1960 was the year of African country’s independence. We were supposed to be ourselves and more powerful after that, but to me, nothing happened. We are still dependent on several points. 2100 is the next appointment. I believe in numbers, and in 2100, Africans will represent 40% of the world population. In just one word, Africa is the next China in terms of demography, economy, development, opportunity, etc. I am working for that new appointment. I want my work to inspire the next generation of creatives who will elevate the continent. I want to prove to them that it is still possible to start over and re-imagine all the things; to show them that it is important to be a polymath and that they have power. This is the final goal of my work. This is a great time to be African.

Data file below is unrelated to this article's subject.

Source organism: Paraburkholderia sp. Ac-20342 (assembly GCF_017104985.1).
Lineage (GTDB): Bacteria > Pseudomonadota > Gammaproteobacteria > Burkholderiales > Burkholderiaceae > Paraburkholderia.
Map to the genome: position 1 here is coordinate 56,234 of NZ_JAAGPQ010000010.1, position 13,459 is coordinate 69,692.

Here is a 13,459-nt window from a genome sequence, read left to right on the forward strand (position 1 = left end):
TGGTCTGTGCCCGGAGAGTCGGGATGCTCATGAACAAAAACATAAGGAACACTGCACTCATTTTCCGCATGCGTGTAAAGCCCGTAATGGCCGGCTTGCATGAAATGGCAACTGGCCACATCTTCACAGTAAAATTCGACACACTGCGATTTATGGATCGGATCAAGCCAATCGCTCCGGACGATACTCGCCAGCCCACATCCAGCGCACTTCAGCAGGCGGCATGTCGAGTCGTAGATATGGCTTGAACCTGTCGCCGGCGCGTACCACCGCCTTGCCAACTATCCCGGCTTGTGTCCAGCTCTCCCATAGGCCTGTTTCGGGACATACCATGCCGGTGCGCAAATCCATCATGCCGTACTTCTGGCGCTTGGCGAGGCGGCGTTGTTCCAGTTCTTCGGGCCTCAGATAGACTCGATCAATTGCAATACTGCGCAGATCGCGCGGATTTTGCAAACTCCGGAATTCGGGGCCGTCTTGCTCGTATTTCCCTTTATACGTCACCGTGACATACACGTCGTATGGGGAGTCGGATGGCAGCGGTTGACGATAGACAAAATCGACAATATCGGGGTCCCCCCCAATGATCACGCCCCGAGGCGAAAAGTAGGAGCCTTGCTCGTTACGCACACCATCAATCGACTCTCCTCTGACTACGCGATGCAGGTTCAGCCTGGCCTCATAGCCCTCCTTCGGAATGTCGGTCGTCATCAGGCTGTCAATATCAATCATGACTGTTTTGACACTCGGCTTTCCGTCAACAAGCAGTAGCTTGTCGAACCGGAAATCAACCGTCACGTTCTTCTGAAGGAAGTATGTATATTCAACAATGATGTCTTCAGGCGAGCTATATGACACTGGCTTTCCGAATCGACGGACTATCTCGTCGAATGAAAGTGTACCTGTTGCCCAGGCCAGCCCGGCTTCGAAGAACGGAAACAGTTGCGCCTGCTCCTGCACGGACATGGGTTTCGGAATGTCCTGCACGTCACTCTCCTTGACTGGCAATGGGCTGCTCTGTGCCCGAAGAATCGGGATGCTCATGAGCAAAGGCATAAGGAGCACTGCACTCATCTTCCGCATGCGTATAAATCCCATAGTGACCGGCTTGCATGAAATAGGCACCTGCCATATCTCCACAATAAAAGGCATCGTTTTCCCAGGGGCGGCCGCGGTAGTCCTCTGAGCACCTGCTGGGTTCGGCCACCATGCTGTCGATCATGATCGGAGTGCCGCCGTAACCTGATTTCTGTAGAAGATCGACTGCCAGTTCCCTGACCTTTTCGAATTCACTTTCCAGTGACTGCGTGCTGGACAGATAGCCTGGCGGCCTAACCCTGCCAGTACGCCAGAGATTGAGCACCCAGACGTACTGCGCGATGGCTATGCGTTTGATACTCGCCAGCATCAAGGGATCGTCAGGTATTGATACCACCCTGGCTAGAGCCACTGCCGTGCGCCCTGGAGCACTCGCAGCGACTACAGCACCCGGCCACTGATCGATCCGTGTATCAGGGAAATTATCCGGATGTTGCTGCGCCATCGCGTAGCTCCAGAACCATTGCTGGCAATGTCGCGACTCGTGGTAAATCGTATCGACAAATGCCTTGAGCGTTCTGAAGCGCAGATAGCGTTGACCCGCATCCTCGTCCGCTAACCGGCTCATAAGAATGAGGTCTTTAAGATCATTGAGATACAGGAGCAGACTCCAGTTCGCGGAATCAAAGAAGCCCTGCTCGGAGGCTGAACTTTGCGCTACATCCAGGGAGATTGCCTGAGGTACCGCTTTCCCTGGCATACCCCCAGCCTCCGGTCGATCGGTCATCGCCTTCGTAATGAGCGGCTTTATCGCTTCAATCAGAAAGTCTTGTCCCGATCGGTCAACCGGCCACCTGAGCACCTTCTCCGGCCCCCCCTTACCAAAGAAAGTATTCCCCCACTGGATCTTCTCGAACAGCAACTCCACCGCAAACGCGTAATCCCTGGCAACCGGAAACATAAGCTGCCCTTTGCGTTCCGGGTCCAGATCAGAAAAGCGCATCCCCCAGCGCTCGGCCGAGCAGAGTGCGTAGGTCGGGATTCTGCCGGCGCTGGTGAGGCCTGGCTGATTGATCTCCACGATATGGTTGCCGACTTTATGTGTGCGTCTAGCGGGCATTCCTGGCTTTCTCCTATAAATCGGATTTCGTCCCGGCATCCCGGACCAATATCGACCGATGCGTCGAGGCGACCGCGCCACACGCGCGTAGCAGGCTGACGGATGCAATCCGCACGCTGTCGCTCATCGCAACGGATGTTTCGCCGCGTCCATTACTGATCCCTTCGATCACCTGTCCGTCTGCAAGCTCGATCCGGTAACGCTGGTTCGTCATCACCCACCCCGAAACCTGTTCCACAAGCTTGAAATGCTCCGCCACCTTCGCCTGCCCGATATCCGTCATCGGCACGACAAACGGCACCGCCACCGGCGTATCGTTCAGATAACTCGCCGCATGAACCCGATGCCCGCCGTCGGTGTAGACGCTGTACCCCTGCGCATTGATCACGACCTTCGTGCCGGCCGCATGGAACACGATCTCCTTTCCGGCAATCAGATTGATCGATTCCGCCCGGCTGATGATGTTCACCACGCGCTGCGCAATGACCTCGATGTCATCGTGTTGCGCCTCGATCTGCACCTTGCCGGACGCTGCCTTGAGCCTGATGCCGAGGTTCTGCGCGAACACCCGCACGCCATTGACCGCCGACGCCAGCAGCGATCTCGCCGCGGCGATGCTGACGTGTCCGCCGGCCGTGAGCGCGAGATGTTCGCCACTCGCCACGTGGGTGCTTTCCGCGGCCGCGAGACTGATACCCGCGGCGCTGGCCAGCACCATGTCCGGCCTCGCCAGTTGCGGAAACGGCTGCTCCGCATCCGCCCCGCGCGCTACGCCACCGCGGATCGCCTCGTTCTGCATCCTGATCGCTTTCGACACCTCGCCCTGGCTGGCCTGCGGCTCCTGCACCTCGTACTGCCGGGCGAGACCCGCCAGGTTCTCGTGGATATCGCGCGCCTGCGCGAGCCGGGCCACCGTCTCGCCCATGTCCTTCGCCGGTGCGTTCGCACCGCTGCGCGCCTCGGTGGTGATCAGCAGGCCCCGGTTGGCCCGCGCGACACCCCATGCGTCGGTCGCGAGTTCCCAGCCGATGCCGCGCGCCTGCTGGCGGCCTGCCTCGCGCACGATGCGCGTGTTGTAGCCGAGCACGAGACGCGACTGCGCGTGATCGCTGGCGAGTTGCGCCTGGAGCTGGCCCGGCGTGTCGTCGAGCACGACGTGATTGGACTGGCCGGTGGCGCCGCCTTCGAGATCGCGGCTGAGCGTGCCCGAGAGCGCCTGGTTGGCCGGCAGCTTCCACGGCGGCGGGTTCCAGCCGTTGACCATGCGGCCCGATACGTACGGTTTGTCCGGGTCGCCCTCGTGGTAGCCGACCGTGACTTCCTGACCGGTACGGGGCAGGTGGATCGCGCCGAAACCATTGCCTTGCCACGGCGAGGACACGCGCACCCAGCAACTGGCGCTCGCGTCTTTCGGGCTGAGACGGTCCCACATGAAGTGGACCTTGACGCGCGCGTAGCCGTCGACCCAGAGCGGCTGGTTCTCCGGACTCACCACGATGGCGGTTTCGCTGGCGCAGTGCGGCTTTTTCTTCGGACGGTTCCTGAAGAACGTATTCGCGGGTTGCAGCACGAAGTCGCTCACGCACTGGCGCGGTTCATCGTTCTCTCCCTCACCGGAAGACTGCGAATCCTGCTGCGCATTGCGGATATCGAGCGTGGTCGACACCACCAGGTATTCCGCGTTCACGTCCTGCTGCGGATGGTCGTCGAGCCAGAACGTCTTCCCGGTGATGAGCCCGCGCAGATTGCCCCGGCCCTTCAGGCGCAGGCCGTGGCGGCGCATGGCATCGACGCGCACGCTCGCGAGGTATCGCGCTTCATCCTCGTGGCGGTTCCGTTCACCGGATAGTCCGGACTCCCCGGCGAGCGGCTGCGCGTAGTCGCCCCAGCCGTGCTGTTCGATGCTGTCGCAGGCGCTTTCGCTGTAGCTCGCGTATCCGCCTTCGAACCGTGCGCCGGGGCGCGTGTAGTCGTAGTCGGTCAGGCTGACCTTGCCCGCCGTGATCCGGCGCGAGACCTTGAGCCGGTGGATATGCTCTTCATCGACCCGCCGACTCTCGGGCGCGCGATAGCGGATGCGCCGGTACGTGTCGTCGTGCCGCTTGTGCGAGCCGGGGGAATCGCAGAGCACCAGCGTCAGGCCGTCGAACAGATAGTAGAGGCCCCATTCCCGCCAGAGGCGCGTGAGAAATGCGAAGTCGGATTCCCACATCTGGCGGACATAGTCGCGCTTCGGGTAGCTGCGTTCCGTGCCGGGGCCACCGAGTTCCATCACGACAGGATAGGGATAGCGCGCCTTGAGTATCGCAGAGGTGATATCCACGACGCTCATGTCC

It is never a dull moment with Larry. I’m excited for what he has in store for us in the future. To stay up to date with Larry Tchogninou, follow him on Instagram.
All images used are courtesy of Justin Connor.